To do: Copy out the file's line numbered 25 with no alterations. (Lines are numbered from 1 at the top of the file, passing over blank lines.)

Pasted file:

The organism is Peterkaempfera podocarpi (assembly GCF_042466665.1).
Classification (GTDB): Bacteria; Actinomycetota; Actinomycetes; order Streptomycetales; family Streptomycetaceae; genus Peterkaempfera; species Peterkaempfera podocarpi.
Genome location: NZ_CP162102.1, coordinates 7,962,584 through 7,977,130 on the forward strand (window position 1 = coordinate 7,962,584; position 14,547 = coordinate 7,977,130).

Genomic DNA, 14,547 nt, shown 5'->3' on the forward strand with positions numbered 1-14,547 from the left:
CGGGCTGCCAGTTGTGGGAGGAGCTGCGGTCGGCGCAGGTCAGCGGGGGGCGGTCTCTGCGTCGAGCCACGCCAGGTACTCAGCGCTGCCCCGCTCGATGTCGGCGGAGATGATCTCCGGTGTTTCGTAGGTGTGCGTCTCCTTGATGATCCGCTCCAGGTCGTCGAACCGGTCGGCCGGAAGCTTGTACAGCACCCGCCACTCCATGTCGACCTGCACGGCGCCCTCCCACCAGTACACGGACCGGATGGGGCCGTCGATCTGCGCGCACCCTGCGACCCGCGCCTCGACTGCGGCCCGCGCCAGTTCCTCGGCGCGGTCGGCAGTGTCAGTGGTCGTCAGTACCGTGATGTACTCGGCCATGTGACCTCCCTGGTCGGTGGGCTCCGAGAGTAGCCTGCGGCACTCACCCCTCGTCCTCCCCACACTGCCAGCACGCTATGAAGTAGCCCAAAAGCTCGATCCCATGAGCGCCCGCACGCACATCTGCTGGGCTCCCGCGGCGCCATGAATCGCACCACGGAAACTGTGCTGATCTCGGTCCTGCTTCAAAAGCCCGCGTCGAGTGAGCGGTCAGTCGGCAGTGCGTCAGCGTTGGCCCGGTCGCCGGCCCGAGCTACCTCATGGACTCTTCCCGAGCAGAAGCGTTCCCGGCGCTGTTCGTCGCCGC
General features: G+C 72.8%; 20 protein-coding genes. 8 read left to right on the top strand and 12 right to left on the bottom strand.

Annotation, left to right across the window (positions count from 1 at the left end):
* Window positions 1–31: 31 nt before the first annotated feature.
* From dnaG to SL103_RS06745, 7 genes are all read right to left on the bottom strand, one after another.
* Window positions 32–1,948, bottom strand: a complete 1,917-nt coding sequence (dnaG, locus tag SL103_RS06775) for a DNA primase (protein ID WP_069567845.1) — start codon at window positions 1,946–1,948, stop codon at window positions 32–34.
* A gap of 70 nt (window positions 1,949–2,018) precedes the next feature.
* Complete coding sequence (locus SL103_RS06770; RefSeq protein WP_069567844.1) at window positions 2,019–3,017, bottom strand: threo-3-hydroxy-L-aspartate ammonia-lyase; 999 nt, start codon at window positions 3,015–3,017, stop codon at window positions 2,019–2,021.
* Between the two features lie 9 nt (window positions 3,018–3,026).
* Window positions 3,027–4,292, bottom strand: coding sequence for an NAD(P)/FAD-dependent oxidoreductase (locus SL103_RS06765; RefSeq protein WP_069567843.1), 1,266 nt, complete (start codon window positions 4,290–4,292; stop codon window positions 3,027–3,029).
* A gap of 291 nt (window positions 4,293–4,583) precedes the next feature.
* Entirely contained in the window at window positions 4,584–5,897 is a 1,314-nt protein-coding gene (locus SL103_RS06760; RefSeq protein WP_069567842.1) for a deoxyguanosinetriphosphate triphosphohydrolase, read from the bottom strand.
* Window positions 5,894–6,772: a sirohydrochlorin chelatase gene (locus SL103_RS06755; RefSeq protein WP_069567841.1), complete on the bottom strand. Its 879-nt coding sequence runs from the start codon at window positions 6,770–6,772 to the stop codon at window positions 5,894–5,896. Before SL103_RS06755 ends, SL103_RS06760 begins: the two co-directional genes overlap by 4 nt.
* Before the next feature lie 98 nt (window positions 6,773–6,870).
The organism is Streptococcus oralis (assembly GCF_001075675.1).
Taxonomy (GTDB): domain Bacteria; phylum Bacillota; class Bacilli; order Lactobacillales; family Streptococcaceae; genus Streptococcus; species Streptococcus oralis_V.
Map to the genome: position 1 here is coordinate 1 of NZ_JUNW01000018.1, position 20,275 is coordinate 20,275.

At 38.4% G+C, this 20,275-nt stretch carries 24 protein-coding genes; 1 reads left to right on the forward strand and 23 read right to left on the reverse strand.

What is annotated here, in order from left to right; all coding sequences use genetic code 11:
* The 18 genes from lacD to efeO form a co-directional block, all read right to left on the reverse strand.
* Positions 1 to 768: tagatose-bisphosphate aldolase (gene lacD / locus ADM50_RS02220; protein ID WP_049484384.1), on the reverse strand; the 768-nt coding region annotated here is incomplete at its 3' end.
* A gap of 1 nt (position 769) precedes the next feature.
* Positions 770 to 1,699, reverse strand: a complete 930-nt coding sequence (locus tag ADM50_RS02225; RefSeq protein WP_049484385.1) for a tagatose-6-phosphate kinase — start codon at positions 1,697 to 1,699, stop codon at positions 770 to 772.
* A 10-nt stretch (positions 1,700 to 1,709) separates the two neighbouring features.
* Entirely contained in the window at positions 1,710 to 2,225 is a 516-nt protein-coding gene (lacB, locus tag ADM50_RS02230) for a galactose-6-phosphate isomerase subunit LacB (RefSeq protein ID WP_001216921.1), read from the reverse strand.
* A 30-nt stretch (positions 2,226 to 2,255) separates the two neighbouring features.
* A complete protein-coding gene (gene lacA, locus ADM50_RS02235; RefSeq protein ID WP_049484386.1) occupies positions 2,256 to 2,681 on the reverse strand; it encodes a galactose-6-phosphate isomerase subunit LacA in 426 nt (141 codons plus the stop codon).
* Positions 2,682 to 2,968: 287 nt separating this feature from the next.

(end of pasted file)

* Positions 1 to 768: tagatose-bisphosphate aldolase (gene lacD / locus ADM50_RS02220; protein ID WP_049484384.1), on the reverse strand; the 768-nt coding region annotated here is incomplete at its 3' end.